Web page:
Thursday, December 01, 2005
Capturing Local ContentI got a little bit of a late start this morning so I missed the big Google keynote. Greg and everyone else I spoke with said the keynote was awesome and such so... if you are at ILM 2005 and you went to the keynote then please submit your thoughts on the talk in the comments of this post.
I decided to go to the capturing local content session instead of the advertising session because paying for advertising is kind of a no-brainer. You've got pay per call, pay per click, pay per acquisition and cpm... the list goes on but you get the idea. This session however is about adding structure to local search content and it should be interesting. The list of panelists goes like this...
Michael Adelberg: Strategic Partner Development Manager at Google
Stephen Baker: VP Portals & Directories at Fast Search & Transfer
Matthew Berk: CTO Openlist [Josh Stylman says I should get to know this guy]
Greg Gershman: President Blogdigger [killer blog search engine run by two guys with full time jobs - can you say bootstrapping 101?]
Andy Moss: AWOL
Azim Tejani: COO i411 Inc
So the first question is about search relevance in local search results. Tejani says it's impossible to see who's relevance in local search when you're looking for a local plumber. I firmly disagree with what he's saying. Vertical search is all about tweaking algorithms around a specific data set and user mindset.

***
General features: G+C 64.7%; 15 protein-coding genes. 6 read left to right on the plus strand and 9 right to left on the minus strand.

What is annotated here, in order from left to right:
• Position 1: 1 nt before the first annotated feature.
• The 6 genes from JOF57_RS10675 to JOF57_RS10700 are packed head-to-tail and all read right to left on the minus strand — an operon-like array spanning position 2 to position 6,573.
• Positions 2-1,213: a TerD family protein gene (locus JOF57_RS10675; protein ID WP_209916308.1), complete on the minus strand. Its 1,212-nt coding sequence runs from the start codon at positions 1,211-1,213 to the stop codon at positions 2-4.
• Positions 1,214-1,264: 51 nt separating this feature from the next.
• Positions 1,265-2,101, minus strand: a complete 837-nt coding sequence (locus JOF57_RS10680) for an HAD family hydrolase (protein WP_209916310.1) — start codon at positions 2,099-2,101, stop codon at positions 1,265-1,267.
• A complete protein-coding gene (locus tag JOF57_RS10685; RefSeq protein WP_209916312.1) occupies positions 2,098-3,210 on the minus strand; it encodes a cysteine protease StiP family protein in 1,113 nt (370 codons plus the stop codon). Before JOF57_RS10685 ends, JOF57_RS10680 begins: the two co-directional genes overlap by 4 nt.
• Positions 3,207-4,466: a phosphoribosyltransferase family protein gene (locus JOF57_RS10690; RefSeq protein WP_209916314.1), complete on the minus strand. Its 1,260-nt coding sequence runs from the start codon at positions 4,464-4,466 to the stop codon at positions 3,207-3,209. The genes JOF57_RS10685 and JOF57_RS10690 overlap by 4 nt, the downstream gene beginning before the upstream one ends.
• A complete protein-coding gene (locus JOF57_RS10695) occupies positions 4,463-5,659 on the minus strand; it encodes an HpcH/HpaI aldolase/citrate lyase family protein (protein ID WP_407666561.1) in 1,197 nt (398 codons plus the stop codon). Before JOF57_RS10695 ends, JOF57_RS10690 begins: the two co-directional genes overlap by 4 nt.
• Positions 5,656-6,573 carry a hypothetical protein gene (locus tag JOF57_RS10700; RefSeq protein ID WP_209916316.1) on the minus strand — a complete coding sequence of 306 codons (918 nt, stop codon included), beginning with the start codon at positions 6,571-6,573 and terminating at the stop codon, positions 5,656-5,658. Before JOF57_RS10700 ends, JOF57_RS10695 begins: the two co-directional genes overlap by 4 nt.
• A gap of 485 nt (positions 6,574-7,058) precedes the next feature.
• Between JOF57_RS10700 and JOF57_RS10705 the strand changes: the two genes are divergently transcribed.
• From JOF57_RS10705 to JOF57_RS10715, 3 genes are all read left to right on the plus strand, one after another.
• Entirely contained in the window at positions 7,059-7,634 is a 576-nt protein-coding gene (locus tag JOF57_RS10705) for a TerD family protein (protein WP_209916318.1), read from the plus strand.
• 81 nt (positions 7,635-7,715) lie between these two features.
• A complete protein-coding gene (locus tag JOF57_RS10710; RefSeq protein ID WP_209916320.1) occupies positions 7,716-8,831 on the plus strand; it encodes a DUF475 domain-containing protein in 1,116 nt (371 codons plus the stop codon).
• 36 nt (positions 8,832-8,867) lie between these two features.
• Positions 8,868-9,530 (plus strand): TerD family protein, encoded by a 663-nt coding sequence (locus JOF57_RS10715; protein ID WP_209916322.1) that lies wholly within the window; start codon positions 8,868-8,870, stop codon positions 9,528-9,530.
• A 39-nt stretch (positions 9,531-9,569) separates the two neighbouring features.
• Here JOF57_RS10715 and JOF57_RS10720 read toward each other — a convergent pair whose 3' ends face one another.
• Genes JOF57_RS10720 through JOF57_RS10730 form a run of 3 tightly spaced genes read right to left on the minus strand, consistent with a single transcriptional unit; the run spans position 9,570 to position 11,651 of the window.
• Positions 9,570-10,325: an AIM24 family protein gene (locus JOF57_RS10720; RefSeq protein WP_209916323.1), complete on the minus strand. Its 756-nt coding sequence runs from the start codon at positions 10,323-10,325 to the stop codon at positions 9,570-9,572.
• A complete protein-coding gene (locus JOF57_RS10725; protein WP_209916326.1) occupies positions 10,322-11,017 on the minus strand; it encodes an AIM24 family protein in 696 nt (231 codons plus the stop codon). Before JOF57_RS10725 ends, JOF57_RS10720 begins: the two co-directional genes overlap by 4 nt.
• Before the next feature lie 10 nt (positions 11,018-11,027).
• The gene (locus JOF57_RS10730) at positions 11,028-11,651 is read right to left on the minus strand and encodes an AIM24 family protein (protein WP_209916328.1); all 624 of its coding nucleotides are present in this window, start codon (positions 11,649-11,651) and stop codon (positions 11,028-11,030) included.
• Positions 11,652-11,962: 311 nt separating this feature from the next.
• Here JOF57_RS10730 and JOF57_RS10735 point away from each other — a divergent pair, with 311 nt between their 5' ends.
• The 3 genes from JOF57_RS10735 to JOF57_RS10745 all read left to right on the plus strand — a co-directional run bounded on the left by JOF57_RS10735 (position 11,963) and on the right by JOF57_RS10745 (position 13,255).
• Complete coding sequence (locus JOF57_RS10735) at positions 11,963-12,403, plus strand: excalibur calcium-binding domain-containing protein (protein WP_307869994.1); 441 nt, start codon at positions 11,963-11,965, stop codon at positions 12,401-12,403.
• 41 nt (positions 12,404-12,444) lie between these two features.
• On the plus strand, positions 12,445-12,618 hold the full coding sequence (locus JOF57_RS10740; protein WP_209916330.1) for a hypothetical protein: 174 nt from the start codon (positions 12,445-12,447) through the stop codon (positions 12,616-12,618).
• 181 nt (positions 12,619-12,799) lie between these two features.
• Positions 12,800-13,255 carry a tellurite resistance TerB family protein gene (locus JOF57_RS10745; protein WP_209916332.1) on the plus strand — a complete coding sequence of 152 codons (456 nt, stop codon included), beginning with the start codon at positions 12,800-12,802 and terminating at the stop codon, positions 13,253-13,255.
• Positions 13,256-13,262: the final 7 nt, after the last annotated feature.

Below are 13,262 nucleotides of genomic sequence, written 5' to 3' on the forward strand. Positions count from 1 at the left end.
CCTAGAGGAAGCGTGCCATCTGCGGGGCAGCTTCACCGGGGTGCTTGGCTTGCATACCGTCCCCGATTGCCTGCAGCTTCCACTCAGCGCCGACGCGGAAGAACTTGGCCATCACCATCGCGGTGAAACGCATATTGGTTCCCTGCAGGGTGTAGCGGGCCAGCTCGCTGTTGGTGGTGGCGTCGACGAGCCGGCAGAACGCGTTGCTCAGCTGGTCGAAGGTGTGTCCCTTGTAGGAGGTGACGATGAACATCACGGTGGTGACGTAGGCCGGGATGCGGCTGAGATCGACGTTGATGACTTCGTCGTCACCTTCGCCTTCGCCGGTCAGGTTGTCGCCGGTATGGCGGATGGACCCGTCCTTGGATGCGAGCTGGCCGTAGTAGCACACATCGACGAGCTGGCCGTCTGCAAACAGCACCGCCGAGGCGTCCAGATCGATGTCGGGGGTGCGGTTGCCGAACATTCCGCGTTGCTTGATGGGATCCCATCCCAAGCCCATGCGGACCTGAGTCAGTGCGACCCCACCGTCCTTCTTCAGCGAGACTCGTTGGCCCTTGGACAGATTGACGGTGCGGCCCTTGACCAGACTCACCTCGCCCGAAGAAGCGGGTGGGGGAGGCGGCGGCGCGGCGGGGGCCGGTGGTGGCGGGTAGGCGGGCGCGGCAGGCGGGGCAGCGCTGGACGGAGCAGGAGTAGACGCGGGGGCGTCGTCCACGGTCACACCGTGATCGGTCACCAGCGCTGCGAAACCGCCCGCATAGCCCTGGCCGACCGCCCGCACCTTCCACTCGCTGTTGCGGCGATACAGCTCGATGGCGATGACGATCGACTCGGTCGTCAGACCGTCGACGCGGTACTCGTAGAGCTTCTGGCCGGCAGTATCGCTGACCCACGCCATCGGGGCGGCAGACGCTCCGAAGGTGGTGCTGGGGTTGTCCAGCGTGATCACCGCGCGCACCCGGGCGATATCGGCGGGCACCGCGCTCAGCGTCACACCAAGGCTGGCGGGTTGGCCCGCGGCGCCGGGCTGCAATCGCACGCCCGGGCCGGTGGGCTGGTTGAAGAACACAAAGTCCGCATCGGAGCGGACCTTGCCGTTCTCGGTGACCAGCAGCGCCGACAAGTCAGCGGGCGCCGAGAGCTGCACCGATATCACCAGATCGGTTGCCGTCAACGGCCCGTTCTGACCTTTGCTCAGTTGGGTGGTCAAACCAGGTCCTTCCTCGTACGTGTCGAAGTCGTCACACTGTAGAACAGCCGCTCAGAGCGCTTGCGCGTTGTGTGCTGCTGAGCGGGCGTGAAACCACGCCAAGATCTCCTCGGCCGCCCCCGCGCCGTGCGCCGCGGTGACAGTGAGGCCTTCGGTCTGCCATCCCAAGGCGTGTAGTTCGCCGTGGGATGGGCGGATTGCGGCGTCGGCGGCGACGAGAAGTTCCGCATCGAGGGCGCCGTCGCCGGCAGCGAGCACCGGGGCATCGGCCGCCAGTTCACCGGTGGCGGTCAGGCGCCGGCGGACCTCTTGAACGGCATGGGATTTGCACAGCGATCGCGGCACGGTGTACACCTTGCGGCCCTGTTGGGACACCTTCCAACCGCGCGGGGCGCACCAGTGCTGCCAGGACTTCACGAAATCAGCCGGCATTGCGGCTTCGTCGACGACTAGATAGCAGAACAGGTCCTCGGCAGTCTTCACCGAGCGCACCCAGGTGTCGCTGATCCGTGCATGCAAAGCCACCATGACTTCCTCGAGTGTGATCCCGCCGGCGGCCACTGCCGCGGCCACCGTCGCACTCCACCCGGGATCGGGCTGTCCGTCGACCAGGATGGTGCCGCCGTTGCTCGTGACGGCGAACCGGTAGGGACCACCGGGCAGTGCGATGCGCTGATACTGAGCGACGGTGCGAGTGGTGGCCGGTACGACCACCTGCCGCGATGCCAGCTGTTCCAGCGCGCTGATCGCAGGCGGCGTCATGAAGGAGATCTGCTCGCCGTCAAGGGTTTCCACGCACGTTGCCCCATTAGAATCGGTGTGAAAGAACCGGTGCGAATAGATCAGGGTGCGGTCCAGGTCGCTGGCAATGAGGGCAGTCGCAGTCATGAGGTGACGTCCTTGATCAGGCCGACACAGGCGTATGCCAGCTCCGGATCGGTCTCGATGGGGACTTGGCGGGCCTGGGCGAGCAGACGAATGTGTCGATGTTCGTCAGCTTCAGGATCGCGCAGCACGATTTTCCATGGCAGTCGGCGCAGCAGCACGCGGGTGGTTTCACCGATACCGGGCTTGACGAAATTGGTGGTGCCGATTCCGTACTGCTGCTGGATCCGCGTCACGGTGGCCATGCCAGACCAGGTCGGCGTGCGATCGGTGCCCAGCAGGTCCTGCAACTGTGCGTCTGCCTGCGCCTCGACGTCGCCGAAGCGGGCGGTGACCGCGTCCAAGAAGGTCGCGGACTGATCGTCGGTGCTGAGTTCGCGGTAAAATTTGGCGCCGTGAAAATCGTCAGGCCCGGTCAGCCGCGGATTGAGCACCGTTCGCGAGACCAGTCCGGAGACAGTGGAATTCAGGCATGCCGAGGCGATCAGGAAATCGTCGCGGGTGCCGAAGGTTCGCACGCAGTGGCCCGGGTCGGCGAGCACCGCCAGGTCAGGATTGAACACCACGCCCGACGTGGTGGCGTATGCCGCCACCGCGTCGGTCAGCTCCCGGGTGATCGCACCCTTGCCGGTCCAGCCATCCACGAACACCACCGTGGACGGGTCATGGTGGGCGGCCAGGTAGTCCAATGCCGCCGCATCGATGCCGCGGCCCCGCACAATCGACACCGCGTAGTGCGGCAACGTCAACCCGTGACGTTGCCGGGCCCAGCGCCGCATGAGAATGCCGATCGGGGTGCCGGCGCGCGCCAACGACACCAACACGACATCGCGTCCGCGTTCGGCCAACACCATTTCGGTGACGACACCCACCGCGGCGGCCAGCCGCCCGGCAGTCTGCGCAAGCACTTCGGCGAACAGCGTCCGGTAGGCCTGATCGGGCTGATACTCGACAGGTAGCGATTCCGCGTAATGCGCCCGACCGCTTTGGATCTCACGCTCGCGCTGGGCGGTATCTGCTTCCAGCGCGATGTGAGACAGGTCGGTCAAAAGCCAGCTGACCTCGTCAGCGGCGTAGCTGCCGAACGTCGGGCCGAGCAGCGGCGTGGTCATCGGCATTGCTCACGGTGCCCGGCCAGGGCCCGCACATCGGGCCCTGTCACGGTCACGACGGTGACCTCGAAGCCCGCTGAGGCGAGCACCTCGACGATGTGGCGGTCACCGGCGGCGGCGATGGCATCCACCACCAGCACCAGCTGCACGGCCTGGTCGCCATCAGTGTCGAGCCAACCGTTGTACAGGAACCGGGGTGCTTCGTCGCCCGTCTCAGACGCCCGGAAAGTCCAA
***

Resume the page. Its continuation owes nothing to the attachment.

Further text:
Google's Michael Adelberg says they do try to apply some logic via multiple algorithms to their local search product. Admittedly their logic uses formulas and such developed by engineers so it might not be the right method for everyone but they are trying to determine what the user is searching for.
Greg from Blogdigger posed the question about whether or not there is any human input on the relevance of results and Adelberg said
"the algorithms are written by humans so yes there is a human element but it's the computers that are doing the work..."A theme that's coming out is that the relevance of a search result set is based on what the underlying content is rather than the context of that content. I bet Ray Kurzweil would have a thing or two to say about this issue in search, can you say AI?
Stephen Baker said we need to move from text mining [crawl based results] to fact finding. The key difference here is how much logic is applied to your crawler's filtering so that results that aren't relevant are never even included as part of the index.
By Jason Dowdell at 11:12 AM | Comments (0)